After big changes, Cubs ride Rizzo into second half
CHICAGO -- The first half of the season for the Cubs will be remembered for the changing of the guard.
On May 18, Kerry Wood made his final appearance after 12 seasons in Chicago, entering in the eighth inning against the White Sox in an Interleague game at Wrigley Field. He struck out Dayan Viciedo on three pitches, and that was it. Wood received a standing ovation as he walked off the field and an emotional hug from his 6-year-old son, Justin, who came sprinting out of the dugout.
"It's time -- it was time," Wood said. "It's time to give somebody else a chance."
On June 26, the Cubs looked to the future and top prospect Anthony Rizzo. Manager Dale Sveum didn't get much sleep as he searched for the right lineup combinations and dealt with injuries in the first half. It wasn't until the promotion of Rizzo, inserted into the No. 3 spot, that everything stabilized. He delivered game-winning hits in three of four wins in his first week, a good sign for the second half.
Remember Opening Day? Starlin Castro was batting third, Ian Stewart playing third, Marlon Byrd in center and Bryan LaHair listed as the starting first baseman. Today, Castro is batting second and headed to his second All-Star Game. Stewart will have surgery on his left wrist Tuesday, and is done for the year. Luis Valbuena, claimed off waivers April 4, now is the starting third baseman.
Byrd is gone, traded to the Red Sox on April 21. David DeJesus has moved to center, and LaHair is now playing right because of Rizzo. It's not all bad for LaHair, 29, a surprise pick to the National League All-Star team after receiving the second-most votes among first basemen on the players' ballot. His peers appreciate his perseverance. LaHair spent nine years in the Minor Leagues, six at the Triple-A level, and several offseasons in Venezuela and Mexico before getting an opportunity this season.
How did he celebrate his All-Star selection? LaHair took a long, warm bath to soak it all in.
There were other changes. Rudy Jaramillo was dismissed June 12, but Theo Epstein, Cubs president of baseball operations, made a point of not blaming the hitting coach. Epstein said they wanted a "new voice with a new message." It's all part of the makeover going on at Clark and Addison.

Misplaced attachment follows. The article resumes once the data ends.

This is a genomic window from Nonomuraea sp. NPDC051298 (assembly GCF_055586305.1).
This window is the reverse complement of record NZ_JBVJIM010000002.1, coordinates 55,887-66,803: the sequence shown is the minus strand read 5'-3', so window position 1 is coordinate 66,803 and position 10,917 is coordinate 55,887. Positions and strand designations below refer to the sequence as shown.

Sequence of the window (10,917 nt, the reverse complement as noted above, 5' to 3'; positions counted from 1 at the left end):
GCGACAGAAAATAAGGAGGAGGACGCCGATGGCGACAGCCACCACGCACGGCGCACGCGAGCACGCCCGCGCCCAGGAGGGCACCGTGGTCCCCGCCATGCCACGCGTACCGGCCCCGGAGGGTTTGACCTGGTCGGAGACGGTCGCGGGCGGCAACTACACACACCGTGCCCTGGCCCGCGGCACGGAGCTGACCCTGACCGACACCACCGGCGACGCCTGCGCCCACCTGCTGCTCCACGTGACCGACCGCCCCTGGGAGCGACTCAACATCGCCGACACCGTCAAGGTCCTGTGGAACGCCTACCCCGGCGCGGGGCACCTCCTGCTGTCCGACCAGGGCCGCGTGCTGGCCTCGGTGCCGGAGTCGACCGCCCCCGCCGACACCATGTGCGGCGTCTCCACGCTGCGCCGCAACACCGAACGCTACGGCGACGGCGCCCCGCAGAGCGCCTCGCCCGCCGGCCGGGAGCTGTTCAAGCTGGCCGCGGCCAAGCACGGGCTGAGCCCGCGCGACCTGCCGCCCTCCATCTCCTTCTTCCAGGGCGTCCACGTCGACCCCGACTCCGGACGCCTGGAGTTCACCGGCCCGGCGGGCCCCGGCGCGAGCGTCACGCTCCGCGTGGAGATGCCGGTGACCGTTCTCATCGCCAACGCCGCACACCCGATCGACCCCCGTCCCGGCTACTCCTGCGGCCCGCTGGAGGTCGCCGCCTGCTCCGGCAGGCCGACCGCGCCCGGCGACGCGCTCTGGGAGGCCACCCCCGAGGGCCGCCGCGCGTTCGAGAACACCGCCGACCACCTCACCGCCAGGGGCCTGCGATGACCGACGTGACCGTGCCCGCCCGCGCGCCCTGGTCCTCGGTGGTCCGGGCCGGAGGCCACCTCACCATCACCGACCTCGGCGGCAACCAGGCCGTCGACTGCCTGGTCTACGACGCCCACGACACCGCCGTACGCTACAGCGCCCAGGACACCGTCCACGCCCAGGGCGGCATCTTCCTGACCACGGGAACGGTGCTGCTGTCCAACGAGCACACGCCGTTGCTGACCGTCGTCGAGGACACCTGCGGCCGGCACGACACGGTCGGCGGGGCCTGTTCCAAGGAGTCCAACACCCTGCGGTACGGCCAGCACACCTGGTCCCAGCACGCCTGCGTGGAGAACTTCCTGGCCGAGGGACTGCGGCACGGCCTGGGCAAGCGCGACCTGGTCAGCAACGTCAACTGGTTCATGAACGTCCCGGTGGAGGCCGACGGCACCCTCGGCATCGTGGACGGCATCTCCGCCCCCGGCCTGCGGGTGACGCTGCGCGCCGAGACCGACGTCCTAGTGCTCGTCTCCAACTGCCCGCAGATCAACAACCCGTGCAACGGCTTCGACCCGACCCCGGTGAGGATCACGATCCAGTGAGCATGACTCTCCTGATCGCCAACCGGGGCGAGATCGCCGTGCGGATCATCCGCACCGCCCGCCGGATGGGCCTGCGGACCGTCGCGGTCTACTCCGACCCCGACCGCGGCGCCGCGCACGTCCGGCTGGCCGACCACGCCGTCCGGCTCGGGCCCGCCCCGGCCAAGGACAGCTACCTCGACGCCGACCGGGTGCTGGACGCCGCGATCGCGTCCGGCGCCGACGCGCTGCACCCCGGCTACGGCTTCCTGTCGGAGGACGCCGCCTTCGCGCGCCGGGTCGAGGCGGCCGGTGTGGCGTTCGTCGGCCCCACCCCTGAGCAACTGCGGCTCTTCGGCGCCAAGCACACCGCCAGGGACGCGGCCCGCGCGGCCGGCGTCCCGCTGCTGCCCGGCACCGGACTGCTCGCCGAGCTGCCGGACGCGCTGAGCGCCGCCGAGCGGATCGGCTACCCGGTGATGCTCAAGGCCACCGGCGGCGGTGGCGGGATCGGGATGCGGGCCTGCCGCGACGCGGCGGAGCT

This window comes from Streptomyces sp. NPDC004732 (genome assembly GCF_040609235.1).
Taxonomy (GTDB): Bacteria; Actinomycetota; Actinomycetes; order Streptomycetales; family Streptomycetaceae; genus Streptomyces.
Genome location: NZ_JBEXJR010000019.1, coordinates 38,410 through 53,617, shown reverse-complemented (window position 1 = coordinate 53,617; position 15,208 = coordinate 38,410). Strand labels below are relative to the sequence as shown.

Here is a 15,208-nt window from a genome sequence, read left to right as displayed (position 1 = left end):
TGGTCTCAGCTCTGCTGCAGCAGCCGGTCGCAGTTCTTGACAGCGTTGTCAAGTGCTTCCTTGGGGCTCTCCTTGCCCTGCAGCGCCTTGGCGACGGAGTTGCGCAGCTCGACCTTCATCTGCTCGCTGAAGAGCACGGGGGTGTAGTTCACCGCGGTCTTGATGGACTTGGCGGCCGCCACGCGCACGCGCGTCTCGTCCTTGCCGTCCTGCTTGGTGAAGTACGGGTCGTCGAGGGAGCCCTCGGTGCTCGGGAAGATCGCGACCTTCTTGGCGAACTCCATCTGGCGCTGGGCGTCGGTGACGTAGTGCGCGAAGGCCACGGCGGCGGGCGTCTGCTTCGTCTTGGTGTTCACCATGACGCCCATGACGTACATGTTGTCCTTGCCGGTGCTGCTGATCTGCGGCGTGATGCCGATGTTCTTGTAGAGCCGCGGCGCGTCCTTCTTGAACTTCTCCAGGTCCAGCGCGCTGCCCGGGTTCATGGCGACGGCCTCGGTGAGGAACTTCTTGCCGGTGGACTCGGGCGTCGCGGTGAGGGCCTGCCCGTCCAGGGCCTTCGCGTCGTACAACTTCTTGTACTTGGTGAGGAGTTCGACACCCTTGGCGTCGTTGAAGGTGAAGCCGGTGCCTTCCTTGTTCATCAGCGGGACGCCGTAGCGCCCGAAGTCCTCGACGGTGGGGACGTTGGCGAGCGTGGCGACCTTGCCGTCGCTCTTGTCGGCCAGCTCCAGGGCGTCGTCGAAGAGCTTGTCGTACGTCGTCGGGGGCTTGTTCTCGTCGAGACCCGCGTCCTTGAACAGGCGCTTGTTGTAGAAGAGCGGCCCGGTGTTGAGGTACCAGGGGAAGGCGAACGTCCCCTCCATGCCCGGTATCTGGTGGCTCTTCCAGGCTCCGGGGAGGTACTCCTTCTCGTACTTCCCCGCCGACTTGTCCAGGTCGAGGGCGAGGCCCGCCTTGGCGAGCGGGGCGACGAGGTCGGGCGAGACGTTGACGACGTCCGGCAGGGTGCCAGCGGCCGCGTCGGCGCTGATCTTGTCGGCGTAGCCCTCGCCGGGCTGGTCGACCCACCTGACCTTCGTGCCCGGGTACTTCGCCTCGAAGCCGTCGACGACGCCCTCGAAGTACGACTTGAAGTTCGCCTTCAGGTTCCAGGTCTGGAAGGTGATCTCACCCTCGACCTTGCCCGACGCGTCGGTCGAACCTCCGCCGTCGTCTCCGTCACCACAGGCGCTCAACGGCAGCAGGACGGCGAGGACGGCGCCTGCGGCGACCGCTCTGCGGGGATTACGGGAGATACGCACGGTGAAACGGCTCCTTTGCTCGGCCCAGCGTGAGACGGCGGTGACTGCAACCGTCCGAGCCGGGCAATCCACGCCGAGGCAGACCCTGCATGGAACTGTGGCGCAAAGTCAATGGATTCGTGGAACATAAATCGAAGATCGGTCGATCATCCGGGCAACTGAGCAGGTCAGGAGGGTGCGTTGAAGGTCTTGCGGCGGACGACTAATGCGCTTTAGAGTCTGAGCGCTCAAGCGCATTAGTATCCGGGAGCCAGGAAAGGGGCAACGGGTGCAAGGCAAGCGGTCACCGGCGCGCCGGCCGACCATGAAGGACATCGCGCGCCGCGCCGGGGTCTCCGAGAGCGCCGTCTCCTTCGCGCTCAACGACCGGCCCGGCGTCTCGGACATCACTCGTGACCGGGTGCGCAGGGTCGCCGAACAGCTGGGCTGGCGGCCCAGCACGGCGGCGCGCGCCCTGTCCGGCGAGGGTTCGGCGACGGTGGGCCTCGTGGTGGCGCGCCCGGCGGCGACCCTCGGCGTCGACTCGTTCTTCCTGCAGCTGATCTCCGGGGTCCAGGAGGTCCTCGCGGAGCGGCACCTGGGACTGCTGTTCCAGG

MVP: Starlin Castro All-Star for second straight year; much improved on defense.
Cy Young: Ryan Dempster Ranked among NL ERA leaders; just couldn't get run support.
Rookie: Steve Clevenger Smart behind the plate, and is another good left-handed bat.
Top reliever: James Russell Developing into top left-handed setup man in second full season.
The stagnant offense -- the Cubs were at the bottom in the league in slugging percentage and on-base percentage -- contributed to Ryan Dempster's lopsided numbers. The Opening Day starter, Dempster ranked among the NL leaders in ERA, and began the year with quality starts in his first five games and a 1.02 ERA in that stretch. But he went winless in his first nine starts.
He did finish strong, extending his scoreless streak to 27 innings with five more on Sunday, and winning his last four games. In the second half, expect to hear a lot of trade rumors regarding Dempster, who will be a free agent after this season.
All Sveum wants his starters to do is throw strikes. They struggled a little in the first half, finishing near the bottom of the National League in ERA. Jeff Samardzija did survive a horrible June, Travis Wood has settled down, and Matt Garza continues to amuse.
It was a roller coaster first half for closer Carlos Marmol, who lost his job to rookie Rafael Dolis, among others, then was injured. Marmol is back now, as long as he doesn't shake off his catcher and sticks to the game plan. If they catch him shaking, he owes pitching coach Chris Bosio a case of wine.
Sveum's first half MVPs? He picked relievers James Russell and Shawn Camp, who had ERAs under 2.50, filled in whenever needed, and were effective.
Players to watch in second half
Anthony Rizzo Rookie has taken over No. 3 spot in lineup, and his at-bats are not to be missed.
Darwin Barney Wants to win Gold Glove; would be first Cubs 2B to do so since Ryne Sandberg in '91.
Jeff Samardzija Had rough 0-4 June, but isn't afraid to work to get better.
The one constant in the first half has been Sveum. His goal since Spring Training started was to be prepared. That means lots of meetings between the players and the coaching staff, video sessions and studying spray charts. Whenever Darwin Barney seemed perfectly positioned to make a play, it's because he knew where to stand. Infield coach Pat Listach and outfield coach Dave McKay could often be seen giving each other high fives in the dugout when the positioning worked.
There were lows, including a 12-game losing streak from May 15-27, which matched the franchise's longest skid. Other numbers they don't want to repeat is the puzzling 8-18 record against left-handed starters, although that also has improved with the arrival of Rizzo.
The Cubs also were 10-17 in one-run games, the most losses in the Majors. That, Sveum says, should change, too. It's no coincidence the team has gone 8-4 since he was promoted. Wood's career may be over, but Rizzo's is just beginning.
"[Rizzo] has changed everything," outfielder Alfonso Soriano said. "Batting third, hitting homers, defense -- I hope the way he plays and the way we play, I hope we continue that way in the second half."